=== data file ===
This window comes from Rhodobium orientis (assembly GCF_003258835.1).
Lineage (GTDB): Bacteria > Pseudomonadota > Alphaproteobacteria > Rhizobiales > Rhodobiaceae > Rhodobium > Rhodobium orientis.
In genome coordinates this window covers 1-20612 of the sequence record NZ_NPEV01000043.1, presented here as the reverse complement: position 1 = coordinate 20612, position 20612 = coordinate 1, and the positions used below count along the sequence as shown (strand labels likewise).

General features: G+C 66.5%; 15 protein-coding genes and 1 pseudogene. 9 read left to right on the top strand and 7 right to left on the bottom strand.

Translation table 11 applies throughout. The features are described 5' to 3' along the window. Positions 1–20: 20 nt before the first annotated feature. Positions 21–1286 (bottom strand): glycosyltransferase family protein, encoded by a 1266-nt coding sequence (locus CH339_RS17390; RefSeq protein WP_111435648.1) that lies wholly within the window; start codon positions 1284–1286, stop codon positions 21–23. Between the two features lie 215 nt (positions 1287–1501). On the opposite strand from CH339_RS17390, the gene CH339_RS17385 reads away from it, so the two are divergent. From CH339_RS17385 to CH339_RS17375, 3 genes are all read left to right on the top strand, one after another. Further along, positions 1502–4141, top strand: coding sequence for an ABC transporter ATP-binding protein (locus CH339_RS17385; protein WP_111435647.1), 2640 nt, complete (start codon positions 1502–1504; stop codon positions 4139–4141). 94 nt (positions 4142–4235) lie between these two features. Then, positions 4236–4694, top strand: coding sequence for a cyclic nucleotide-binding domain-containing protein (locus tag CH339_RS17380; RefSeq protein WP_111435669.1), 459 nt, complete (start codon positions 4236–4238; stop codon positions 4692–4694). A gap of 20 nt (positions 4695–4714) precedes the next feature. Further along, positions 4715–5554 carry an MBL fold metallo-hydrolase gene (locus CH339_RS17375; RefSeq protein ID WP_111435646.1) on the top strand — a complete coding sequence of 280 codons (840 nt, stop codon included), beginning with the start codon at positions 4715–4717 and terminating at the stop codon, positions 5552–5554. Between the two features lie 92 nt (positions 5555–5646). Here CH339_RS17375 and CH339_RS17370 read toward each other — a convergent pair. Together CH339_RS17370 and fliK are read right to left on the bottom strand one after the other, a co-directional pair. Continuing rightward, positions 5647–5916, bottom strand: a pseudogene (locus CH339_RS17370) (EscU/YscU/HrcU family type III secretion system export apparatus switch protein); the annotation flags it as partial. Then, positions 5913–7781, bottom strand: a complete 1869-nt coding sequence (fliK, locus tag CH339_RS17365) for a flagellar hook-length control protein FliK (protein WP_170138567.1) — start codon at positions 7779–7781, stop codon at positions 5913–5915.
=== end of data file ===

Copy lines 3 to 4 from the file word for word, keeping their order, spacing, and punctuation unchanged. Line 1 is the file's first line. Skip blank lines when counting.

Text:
In genome coordinates this window covers 1-20612 of the sequence record NZ_NPEV01000043.1, presented here as the reverse complement: position 1 = coordinate 20612, position 20612 = coordinate 1, and the positions used below count along the sequence as shown (strand labels likewise).

General features: G+C 66.5%; 15 protein-coding genes and 1 pseudogene. 9 read left to right on the top strand and 7 right to left on the bottom strand.